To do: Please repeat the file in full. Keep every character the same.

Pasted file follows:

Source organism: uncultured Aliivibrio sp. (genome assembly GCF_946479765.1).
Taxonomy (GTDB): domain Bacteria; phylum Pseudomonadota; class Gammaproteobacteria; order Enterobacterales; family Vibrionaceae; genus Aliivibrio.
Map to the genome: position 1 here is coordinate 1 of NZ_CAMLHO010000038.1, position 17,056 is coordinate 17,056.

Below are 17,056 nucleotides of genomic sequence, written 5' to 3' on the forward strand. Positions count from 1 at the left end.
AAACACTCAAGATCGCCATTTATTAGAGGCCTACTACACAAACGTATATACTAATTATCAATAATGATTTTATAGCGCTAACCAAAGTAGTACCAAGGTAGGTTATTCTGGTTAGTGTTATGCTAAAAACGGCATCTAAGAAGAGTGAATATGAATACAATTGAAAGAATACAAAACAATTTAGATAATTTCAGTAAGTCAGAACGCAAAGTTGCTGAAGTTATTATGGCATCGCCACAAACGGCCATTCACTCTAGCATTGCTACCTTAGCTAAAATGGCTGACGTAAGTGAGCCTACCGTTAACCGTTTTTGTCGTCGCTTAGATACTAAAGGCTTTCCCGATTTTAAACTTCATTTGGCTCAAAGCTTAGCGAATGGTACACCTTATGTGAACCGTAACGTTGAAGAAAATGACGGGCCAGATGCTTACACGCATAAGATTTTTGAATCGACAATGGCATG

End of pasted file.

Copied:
Source organism: uncultured Aliivibrio sp. (genome assembly GCF_946479765.1).
Taxonomy (GTDB): domain Bacteria; phylum Pseudomonadota; class Gammaproteobacteria; order Enterobacterales; family Vibrionaceae; genus Aliivibrio.
Map to the genome: position 1 here is coordinate 1 of NZ_CAMLHO010000038.1, position 17,056 is coordinate 17,056.

Below are 17,056 nucleotides of genomic sequence, written 5' to 3' on the forward strand. Positions count from 1 at the left end.
AAACACTCAAGATCGCCATTTATTAGAGGCCTACTACACAAACGTATATACTAATTATCAATAATGATTTTATAGCGCTAACCAAAGTAGTACCAAGGTAGGTTATTCTGGTTAGTGTTATGCTAAAAACGGCATCTAAGAAGAGTGAATATGAATACAATTGAAAGAATACAAAACAATTTAGATAATTTCAGTAAGTCAGAACGCAAAGTTGCTGAAGTTATTATGGCATCGCCACAAACGGCCATTCACTCTAGCATTGCTACCTTAGCTAAAATGGCTGACGTAAGTGAGCCTACCGTTAACCGTTTTTGTCGTCGCTTAGATACTAAAGGCTTTCCCGATTTTAAACTTCATTTGGCTCAAAGCTTAGCGAATGGTACACCTTATGTGAACCGTAACGTTGAAGAAAATGACGGGCCAGATGCTTACACGCATAAGATTTTTGAATCGACAATGGCATG